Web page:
Egypt Government Spokesman: There Wasn't A Peaceful Solution
ROBERT SIEGEL, HOST:
Badr Abdel Atty(ph) is the spokesman for Egypt's foreign ministry. He joins us from Cairo now. Welcome to the program.
BADR ABDEL ATTY: Hello, sir.
SIEGEL: And the foreign ministry issued an official statement today regarding the deaths of Egyptians both in Cairo and also around the country. What is that statement? What does the Egyptian government have to say?
ATTY: Well, actually, the statement refers to the lengthy efforts exerted by the Egyptian transitional government with regard achieving reconciliation among the different people of the country and, of course, referring to the efforts to disperse the two sit-ins by dialogue in order to avoid the security option. But unfortunately, due to the failure of those efforts, there was no other option before the government.
SIEGEL: But, Mr. Abdel Atty, while you're stressing the efforts that were made toward reconciliation, the statement from the White House today is that this resort to force to clear the demonstrations, and I quote, "runs directly counter to the pledges made by the interim government to pursue reconciliation." What is your answer to the White House?
ATTY: Well, as you (unintelligible), we didn't have any kind of peaceful demonstrations. The demonstrators were using firearms, even bombs. Also, the most important statement by one of the leading figure of the Muslim Brotherhood when he referred that we will stop what's happening in Sinai the moment that the ex-president return back to power. So it was clear that we didn't have any peaceful demonstration, and...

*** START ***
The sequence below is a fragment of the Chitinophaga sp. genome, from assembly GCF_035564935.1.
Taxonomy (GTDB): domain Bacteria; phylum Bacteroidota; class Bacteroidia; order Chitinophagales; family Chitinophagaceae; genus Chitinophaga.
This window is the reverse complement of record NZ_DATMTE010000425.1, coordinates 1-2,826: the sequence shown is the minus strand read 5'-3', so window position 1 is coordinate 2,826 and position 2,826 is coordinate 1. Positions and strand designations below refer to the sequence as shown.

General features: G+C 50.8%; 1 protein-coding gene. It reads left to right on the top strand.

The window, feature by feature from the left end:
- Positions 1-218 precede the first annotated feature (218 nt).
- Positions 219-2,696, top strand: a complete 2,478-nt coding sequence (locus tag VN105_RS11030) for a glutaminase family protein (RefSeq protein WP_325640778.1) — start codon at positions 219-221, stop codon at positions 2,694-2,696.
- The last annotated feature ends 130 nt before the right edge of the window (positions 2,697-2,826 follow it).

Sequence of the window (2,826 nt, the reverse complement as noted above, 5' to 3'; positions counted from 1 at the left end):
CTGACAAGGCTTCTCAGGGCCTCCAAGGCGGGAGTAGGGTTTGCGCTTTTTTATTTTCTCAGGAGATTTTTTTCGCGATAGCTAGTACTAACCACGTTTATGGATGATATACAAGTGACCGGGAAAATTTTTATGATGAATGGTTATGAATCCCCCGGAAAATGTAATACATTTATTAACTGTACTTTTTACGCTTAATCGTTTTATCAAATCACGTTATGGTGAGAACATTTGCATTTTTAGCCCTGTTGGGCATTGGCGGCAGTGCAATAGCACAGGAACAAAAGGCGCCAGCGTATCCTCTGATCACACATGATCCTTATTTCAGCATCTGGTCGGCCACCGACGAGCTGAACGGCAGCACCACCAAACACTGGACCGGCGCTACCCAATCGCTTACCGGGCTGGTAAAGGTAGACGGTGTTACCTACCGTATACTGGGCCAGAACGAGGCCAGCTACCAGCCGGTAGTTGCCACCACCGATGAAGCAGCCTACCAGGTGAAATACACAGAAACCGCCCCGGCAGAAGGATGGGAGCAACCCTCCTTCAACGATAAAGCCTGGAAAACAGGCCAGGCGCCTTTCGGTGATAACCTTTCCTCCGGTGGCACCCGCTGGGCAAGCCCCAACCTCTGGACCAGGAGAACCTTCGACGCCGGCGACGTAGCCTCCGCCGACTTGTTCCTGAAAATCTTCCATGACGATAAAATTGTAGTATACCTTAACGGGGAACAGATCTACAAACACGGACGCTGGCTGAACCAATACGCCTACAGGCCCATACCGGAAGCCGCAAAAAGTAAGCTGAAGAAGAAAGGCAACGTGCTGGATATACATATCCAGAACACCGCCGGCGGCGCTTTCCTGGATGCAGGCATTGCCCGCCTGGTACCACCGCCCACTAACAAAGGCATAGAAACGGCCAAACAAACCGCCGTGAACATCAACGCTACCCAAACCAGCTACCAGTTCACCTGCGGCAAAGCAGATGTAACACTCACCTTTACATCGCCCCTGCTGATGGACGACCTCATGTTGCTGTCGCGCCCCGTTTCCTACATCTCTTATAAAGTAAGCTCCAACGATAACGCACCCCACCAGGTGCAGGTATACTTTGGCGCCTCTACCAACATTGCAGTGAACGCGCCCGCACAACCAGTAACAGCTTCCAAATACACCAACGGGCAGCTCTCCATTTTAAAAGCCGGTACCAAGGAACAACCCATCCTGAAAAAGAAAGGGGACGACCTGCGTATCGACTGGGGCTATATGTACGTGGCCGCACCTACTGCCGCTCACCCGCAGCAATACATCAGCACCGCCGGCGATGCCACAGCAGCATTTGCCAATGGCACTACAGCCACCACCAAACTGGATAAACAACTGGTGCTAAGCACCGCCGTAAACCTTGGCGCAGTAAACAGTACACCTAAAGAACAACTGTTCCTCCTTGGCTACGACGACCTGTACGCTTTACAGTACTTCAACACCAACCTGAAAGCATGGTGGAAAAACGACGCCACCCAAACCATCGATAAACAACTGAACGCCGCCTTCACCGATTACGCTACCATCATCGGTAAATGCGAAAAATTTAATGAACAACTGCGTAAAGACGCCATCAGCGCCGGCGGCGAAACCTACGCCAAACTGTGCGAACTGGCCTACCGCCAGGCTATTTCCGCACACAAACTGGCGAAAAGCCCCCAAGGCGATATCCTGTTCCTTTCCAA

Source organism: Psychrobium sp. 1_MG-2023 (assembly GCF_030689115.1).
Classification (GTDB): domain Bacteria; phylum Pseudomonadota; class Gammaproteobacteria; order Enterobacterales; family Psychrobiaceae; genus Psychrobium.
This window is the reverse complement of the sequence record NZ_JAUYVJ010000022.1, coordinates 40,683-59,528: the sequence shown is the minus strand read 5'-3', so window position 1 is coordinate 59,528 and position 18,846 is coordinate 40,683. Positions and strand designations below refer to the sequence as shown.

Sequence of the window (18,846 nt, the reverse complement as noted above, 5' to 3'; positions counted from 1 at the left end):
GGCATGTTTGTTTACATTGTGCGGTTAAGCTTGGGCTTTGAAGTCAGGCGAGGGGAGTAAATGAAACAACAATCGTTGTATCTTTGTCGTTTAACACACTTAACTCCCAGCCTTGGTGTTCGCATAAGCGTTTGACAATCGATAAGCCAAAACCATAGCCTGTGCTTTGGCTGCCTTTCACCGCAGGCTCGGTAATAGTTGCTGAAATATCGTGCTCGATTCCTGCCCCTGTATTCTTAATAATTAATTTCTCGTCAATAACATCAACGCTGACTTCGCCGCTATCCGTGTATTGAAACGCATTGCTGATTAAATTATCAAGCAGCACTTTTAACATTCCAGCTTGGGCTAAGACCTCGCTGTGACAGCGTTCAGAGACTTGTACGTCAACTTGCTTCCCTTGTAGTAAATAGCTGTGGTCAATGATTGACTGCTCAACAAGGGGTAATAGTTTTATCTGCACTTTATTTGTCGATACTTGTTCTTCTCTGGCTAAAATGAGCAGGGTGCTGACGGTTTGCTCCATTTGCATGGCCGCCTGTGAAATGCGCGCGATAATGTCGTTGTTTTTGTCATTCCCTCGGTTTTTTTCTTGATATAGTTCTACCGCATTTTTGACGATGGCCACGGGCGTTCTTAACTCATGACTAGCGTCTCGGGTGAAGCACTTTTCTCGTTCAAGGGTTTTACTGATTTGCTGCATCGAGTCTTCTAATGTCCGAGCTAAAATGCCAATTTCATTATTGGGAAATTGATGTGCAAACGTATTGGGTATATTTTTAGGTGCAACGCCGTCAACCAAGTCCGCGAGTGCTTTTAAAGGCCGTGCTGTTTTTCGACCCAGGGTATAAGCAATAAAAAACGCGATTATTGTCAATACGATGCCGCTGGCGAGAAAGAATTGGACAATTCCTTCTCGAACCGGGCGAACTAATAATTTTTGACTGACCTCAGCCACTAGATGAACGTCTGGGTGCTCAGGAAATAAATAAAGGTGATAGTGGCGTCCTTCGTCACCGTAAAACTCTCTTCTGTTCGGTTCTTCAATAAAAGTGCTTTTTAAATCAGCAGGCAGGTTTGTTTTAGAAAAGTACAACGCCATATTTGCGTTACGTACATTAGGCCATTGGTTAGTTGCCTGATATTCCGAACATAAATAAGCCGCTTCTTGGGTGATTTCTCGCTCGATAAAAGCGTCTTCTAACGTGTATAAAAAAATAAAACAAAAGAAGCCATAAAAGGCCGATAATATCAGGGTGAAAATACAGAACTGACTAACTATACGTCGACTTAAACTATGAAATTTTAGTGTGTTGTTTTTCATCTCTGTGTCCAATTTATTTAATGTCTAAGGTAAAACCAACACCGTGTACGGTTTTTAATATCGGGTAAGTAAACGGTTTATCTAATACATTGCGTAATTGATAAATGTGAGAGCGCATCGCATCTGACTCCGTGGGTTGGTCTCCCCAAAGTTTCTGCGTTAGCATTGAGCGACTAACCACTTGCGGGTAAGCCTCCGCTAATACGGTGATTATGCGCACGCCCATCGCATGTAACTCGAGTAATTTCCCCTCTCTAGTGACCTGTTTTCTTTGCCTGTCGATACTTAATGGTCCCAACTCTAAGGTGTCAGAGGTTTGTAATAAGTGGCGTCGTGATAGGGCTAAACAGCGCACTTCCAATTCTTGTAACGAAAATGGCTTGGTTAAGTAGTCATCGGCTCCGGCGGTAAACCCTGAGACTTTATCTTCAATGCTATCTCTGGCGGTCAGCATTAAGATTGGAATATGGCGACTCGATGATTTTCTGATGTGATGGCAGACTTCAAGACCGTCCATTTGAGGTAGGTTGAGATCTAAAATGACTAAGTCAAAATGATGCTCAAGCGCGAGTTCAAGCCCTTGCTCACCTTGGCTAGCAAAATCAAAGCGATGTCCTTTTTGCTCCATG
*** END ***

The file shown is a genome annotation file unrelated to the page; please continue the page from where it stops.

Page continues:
SIEGEL: Mr. Abdel Atty, weren't the sit-ins in Cairo, the largest demonstrations, weren't they essentially nonviolent protest? They blocked traffic, but they weren't conducting acts of violence against Egyptians, were they?
ATTY: Absolutely it's not true. If you look to what happened over the last few days, you will find that those people were just storing a lot of ammunitions, a lot of heavy weapons in the two sit-ins. Also, they start to storm governmental and military establishments and buildings.
The government, over the last two weeks, allowed the Americans. The Deputy Secretary Bill Burns was here. They went and met with the team leaders of the Muslim Brotherhood in order to solve this issue through peaceful means. But unfortunately, the other side refused and closed all the doors. So there was no option but to apply the rule of law.
SIEGEL: Mr. Abdel Atty, yesterday in Washington, a senior Egyptian official spoke of guarantees against the use of - the military using force against protesters. He said these are Egyptians. These are our fellow citizens. You're speaking of them as terrorists, as an armed camp. No sense of regret over the lives lost in this action today?
ATTY: Well, two things. First of all, it wasn't the military. It was only the police forces who managed to disperse the two sit-ins. Secondly, we expressed our deep sorrow for the deaths and injuries of Egyptians on both sides, whether they are officers or soldiers or Egyptians who are sympathizers with the ex-president because at the end of the story, they are all Egyptians. And what we are focusing on after restoring order, we have to look to the future and we have to focus in order to achieve our endgame, which is building (unintelligible) democracy where all Egyptians are equal, without any discrimination based on color or gender or belief.
SIEGEL: Mr. Badr Abdel Atty, spokesman for the Egyptian foreign ministry, thank you very much for talking with us.
ATTY: Thank you, sir.
SIEGEL: Mr. Abdel Atty spoke to us earlier today.
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